The main reason that I enjoyed the 1997 Clint Eastwood film Absolute Power was because it features a murderer who also happens to be the President. As someone who dislike the idea of any one person having absolute power, I always get annoyed by the attitude that authority is something that has to be automatically respected. Instead, I’ve always felt that all authority should be distrusted and continually questioned.
Just take President Alan Richmond (Gene Hackman) for example. At the start of Absolute Power, he’s a popular President. He’s quick with a smile. He’s quick with a memorable line. I imagine that excerpts from his State of the Union speech would probably be very popular on YouTube. However, at the start of the film, elderly burglar Luther Whitney (Clint Eastwood) witnesses President Richmond getting violent with Jan Levinson-Gould. When Jan resists him, two Secret Service agents (Scott Glenn and Dennis Haysbert) run into the room and shoot her.
Okay, technically, the victim was not really The Office‘s Jan Levinson-Gould. (They both just happen to be played by Melora Hardin.) Instead, her name was Christy Sullivan and she was also the wife of one of Richmond’s top financial supporters, Walter Sullivan (E.G. Marshall). After the murder, President Richmond and his chief-of-staff, Gloria Russell (Judy Davis), attempt to frame Luther for the crime.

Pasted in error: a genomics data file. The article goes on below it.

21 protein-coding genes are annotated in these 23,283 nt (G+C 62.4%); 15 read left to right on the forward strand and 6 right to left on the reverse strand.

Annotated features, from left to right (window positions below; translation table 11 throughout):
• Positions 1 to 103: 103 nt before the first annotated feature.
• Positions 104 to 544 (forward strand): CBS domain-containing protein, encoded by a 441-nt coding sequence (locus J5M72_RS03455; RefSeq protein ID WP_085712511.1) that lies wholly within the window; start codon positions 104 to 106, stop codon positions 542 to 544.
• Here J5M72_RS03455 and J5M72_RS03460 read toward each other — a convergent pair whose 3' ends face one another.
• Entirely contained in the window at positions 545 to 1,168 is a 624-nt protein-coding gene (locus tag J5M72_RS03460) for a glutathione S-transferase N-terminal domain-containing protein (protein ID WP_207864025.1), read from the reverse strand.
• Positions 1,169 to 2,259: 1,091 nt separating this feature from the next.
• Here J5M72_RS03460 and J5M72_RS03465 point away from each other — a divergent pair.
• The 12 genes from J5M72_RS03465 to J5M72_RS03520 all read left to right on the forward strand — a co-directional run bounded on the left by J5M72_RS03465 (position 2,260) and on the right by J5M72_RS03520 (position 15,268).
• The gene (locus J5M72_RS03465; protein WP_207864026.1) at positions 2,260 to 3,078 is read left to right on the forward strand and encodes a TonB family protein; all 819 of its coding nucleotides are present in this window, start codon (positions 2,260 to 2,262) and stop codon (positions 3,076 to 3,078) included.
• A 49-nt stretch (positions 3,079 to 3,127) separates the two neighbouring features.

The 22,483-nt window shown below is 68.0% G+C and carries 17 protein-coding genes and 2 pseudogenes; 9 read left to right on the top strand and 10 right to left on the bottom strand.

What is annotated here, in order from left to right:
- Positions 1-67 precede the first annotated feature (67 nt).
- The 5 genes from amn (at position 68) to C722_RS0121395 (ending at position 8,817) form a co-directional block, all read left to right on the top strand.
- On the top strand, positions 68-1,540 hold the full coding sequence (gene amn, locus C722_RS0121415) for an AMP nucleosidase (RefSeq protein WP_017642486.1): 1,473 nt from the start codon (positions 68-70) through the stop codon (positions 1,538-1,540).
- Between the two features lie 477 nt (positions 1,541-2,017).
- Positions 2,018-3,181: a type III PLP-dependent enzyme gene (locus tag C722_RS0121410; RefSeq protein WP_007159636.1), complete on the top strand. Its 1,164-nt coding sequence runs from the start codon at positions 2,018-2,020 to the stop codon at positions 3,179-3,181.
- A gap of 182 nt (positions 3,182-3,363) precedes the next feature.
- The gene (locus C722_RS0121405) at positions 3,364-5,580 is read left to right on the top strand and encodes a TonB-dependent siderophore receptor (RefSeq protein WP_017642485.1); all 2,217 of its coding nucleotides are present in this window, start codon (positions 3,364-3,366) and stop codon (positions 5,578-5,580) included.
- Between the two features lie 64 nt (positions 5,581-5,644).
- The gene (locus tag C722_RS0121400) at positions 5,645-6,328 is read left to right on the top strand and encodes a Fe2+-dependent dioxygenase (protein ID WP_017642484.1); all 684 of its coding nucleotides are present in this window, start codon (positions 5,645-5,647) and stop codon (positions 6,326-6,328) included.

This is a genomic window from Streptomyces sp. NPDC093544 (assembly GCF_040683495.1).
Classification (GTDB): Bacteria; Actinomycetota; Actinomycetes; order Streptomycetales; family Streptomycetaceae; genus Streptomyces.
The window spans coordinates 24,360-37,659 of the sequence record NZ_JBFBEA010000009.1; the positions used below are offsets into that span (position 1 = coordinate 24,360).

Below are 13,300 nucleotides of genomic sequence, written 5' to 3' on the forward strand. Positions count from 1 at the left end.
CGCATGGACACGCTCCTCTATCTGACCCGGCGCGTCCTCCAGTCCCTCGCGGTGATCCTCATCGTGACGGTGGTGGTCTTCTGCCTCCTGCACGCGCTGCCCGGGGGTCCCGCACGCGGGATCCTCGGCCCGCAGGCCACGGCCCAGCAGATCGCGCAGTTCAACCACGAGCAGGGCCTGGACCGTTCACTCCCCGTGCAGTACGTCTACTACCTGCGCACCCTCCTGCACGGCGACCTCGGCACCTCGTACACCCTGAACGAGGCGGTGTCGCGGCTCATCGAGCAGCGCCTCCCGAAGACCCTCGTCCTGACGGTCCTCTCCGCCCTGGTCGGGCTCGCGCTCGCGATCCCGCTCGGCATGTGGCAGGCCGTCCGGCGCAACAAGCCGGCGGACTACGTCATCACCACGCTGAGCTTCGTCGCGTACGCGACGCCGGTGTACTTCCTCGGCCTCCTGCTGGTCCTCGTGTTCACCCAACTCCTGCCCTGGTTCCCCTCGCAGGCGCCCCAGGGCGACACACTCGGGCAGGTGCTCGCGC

Absolute Power is pretty much your typical Clint Eastwood action picture. In the role of Luther, Eastwood snarls his way through the film and never dispatches a bad guy without providing a ruthless quip. (When one bad guy begs for mercy, Luther replies that he’s “fresh out.”) Luther has an estranged daughter, a lawyer named Kate (Laura Linney) and, despite the fact that she’s helping the homicide detective (Ed Harris) who is trying to capture him, Luther still pops up to look out for her. In the end, Luther’s not only try to prove that the President is a murderer but he’s trying to be a better father as well! Awwwwwww!
Again, it’s all pretty predictable but the film is worth seeing just for the chance to witness Gene Hackman play one of the most evil Presidents ever. As far as soulless chief executives are concerned, Alan Richmond makes Woodrow Wilson look like a humanitarian! And Hackman does a good job embodying the affable type of evil that could conceivably translate into an electoral landslide.
Absolute Power may not be a great film but it’s a good one to watch whenever you need an excuse to be cynical about the absolute power of the government.